All of a sudden, the industrial landscape turns into a scene that exemplifies a natural flow that isn’t constrained by limited space. In other words, the children playing now seem more liberated and at ease in the new environment that is colorful, clean, and not constrained by railings or negative aspects related to industrial northern England.

Equally, the distant industrial angle and gloomy skyline is now transferred by closeness and a sky that equates to freedom. Of course, each individual will see different things and others will see nothing. Yet, for Utsumi, this matters not one jot, providing one other soul connects to her art in a meaningful way that complements the original – while acknowledging the huge transformation based on art, different cultures, and the intentions of Utsumi.

In another article, I state, Hence, the contemporary Japanese artist Utsumi is focusing on individuality, new forces based on the color that will soon emerge, and people content in their natural surroundings. This focus works a treat because old northern England now becomes innovative once more. After all, the Industrial Revolution and modernizing forces came from the same rich history of northern England.”

The freedom related to the children playing in the art piece titled “Lowry in Japanese color, space, and time,” suddenly alters the notion of struggle and limited ambitions based on the daily grind of life. Instead, the colors of the houses relate to new freedoms and defeating the limited opportunities that generations of working-class people face in industrial cities all over the world.

Written by Lee Jay Walker

Please email Sawako Utsumi at sawakoart@gmail.com

BELOW IS A NEW BOOK BASED ON THE ART OF SAWAKO UTSUMI

Book Review: Sawako Utsumi and her Kindred Spirit

European and Japanese Art: Buddhism, Christianity, Landscapes, Rinpa, Shintoism, Ukiyo-e, and Dutch Masters

http://www.lulu.com/shop/lee-jay-walker/sawako-utsumi-and-her-kindred-spirit/paperback/product-22830732.html – Please click on to order the book.

http://fineartamerica.com/profiles/sawako-utsumi.html – Sawako Utsumi and where you can buy her art, postcards, bags, and other products. Also, individuals can contact her for individual requests.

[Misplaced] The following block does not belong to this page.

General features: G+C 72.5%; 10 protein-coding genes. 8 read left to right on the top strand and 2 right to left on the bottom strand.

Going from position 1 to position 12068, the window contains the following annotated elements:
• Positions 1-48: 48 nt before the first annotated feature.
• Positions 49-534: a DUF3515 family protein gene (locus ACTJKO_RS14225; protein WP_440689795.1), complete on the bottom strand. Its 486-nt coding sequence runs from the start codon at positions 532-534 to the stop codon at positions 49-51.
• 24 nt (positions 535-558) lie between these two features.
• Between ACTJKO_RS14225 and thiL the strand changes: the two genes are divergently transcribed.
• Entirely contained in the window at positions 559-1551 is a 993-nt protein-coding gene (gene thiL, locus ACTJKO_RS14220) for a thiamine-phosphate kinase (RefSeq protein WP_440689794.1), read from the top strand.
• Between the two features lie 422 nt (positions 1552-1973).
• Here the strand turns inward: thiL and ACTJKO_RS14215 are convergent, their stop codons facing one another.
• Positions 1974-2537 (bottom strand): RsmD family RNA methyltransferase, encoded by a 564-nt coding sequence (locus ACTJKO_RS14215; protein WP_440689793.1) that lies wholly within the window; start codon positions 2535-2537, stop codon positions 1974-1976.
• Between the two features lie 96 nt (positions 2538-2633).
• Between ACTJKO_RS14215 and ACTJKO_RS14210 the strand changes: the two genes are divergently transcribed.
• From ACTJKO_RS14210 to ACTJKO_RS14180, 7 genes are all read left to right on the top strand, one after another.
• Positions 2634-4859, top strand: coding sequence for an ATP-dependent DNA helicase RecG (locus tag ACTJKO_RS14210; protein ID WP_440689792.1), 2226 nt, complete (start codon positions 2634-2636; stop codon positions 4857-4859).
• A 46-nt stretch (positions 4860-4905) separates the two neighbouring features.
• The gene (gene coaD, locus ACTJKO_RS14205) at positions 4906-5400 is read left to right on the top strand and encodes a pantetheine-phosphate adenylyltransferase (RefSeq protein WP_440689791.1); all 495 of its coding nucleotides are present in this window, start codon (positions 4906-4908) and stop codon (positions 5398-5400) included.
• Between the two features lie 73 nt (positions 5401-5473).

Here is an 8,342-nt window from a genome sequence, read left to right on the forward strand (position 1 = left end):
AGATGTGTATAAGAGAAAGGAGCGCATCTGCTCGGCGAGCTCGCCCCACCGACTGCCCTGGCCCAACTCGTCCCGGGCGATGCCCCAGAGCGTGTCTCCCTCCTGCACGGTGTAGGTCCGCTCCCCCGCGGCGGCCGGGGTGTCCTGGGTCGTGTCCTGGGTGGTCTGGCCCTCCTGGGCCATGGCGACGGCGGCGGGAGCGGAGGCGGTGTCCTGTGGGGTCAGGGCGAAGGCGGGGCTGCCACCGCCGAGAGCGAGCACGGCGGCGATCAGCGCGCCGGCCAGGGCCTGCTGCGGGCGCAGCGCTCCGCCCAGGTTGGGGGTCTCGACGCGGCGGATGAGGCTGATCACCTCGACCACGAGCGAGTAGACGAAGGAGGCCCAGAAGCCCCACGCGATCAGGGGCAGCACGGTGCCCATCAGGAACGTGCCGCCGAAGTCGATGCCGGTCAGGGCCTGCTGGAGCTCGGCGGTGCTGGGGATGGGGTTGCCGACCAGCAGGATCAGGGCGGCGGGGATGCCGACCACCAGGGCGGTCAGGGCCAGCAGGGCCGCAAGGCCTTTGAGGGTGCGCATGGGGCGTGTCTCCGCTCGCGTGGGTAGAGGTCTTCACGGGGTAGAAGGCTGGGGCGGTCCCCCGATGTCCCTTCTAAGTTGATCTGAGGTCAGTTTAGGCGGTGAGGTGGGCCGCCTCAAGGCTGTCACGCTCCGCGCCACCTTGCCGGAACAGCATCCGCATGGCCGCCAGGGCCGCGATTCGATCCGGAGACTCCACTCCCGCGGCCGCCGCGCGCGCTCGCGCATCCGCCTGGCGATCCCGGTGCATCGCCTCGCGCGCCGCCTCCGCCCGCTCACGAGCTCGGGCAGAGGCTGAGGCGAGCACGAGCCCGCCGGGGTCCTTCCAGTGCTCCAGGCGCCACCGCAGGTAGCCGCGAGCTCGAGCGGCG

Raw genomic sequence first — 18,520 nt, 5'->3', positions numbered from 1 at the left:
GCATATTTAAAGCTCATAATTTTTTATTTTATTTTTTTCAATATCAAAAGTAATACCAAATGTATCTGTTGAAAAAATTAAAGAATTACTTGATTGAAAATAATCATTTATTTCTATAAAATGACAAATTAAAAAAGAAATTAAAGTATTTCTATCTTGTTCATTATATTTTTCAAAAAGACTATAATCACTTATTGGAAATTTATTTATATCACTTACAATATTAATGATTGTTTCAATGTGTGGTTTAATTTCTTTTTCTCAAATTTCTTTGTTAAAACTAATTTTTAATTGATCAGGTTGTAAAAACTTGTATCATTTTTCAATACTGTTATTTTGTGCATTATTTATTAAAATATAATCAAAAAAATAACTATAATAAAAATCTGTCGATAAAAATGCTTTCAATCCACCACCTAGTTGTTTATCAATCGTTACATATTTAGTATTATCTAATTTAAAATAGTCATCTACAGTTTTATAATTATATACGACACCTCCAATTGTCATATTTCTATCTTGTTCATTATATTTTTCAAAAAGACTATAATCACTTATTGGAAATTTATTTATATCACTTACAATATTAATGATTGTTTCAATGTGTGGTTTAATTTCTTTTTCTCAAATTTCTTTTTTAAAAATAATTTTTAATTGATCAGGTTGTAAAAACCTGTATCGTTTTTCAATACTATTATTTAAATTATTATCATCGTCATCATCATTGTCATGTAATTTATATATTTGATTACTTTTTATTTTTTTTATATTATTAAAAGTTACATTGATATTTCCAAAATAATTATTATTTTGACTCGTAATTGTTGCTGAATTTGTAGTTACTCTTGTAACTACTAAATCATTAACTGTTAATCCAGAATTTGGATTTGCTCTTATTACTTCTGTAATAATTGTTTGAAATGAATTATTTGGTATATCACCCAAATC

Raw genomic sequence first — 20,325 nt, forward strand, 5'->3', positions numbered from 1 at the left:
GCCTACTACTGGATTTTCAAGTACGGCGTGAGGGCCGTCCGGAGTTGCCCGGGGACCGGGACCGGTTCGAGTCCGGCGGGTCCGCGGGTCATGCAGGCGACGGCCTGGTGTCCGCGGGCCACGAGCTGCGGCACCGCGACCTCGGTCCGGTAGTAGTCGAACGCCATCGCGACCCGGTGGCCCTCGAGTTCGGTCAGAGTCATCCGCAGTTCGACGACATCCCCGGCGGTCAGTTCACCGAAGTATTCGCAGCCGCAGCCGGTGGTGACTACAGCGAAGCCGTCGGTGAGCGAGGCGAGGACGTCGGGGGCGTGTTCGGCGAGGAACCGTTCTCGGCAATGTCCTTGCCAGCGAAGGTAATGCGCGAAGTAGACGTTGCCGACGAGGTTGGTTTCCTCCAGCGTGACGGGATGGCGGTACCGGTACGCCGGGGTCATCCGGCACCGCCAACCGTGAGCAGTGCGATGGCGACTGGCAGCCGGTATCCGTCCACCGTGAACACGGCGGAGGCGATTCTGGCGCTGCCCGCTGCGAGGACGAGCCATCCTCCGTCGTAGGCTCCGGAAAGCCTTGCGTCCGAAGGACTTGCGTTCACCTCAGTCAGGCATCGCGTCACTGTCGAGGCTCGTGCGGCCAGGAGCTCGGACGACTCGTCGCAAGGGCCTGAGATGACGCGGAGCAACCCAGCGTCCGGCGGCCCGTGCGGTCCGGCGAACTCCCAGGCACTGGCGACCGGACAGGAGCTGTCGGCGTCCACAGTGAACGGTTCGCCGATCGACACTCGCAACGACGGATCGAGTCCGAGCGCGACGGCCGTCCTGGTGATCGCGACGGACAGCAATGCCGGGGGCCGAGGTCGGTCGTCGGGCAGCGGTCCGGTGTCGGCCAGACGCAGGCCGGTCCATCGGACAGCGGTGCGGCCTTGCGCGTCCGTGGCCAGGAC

https://fineartamerica.com/featured/lowry-in-japanese-color-space-and-time-sawako-utsumi.html

http://fineartamerica.com/featured/japanese-whispers-in-respect-of-lowry-sawako-utsumi.html

http://fineartamerica.com/featured/lowry-and-shadow-of-japan-sawako-utsumi.html

https://fineartamerica.com/featured/lowry-in-full-japanese-bloom-sawako-utsumi.html

http://sawakoart.com – Sawako Utsumi personal website

Contemporary Japanese Artist and L.S. Lowry: Distance, Light, and Ideas

Contemporary Japanese Artist and L.S. Lowry: Distance, Light, and Ideas

Sawako Utsumi hails from northern Japan and she is a contemporary Japanese artist, who equally adores art from the distant past. True to the nature of Utsumi, her art focuses on the rich traditions of old Japan, while focusing on a broad spectrum of European artists. However, when it comes to L.S. Lowry (1887-1976), it is apparent that a different light separates her deep admiration of Lowry.

This light not only applies to color, perspectives, breaking down the barriers of the industrial and working-class landscape that inspired Lowry – but also to a spiritual dimension that relates to cultural norms in her native Japan. Hence, in her latest art piece titled “Lowry in full Japanese bloom,” the houses come alive based on new light. Similarly, individuals in the street setting break the initial impressions of the original.

In a sense, it is easy to overstate the negativity of distant industrial northern England. Equally, in the opposite direction, some individuals can focus on nostalgia related to strong communities, the bedrock of the family, the political non-conformist Christian churches demanding rights, a potent trade union movement tackling the economic and political class, and other areas related to this period of British history.

Hence, the contemporary Japanese artist Utsumi is focusing on individuality, new forces based on the color that will soon emerge, and people content in their natural surroundings. This focus works a treat because old northern England now becomes innovative once more. After all, the Industrial Revolution and modernizing forces came from the same rich history of northern England.

In a past article, I state, “The contrast of the originals by Lowry – to the creativity of Utsumi – creates a natural state of mind that highlights the difference in time and perspectives. In the world of Lowry, you had hard working people battling against the reality of industrialization, pollution, and poverty. However, for Utsumi, while acknowledging that poverty still persists in modern Japan and the United Kingdom; the neon lights of Tokyo to the comforting rural areas of the Sendai region provides hope.”

Overall, the new art piece by Utsumi – who is inspired by the rich artistic legacy of Lowry – is inspirational in relation to the visual reality and the deeper meaning behind her art.

Lee Jay Walker

Please email Sawako Utsumi at sawakoart@gmail.com

BELOW IS A NEW BOOK BASED ON THE ART OF SAWAKO UTSUMI

Book Review: Sawako Utsumi and her Kindred Spirit

European and Japanese Art: Buddhism, Christianity, Landscapes, Rinpa, Shintoism, Ukiyo-e, and Dutch Masters

http://www.lulu.com/shop/lee-jay-walker/sawako-utsumi-and-her-kindred-spirit/paperback/product-22830732.html – Please click on to order the book.

http://fineartamerica.com/profiles/sawako-utsumi.html – Sawako Utsumi and where you can buy her art, postcards, bags, and other products. Also, individuals can contact her for individual requests.

http://fineartamerica.com/featured/japanese-whispers-in-respect-of-lowry-sawako-utsumi.html

http://fineartamerica.com/featured/lowry-and-shadow-of-japan-sawako-utsumi.html

https://fineartamerica.com/featured/lowry-in-full-japanese-bloom-sawako-utsumi.html

http://sawakoart.com – Sawako Utsumi personal website